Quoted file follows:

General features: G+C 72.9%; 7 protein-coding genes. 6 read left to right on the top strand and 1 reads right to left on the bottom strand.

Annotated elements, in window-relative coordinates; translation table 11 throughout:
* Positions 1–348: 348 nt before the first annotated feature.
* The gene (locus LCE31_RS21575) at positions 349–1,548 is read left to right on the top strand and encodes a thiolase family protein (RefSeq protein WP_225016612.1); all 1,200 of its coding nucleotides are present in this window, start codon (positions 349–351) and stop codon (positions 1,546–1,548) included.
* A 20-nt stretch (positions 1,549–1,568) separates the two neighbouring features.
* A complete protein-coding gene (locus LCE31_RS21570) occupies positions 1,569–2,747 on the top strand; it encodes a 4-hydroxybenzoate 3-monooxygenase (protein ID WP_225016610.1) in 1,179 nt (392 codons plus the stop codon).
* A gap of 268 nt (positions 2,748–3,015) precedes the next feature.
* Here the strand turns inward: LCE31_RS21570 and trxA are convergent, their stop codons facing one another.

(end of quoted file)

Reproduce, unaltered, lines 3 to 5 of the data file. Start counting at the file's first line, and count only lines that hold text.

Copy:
* Positions 1–348: 348 nt before the first annotated feature.
* The gene (locus LCE31_RS21575) at positions 349–1,548 is read left to right on the top strand and encodes a thiolase family protein (RefSeq protein WP_225016612.1); all 1,200 of its coding nucleotides are present in this window, start codon (positions 349–351) and stop codon (positions 1,546–1,548) included.
* A 20-nt stretch (positions 1,549–1,568) separates the two neighbouring features.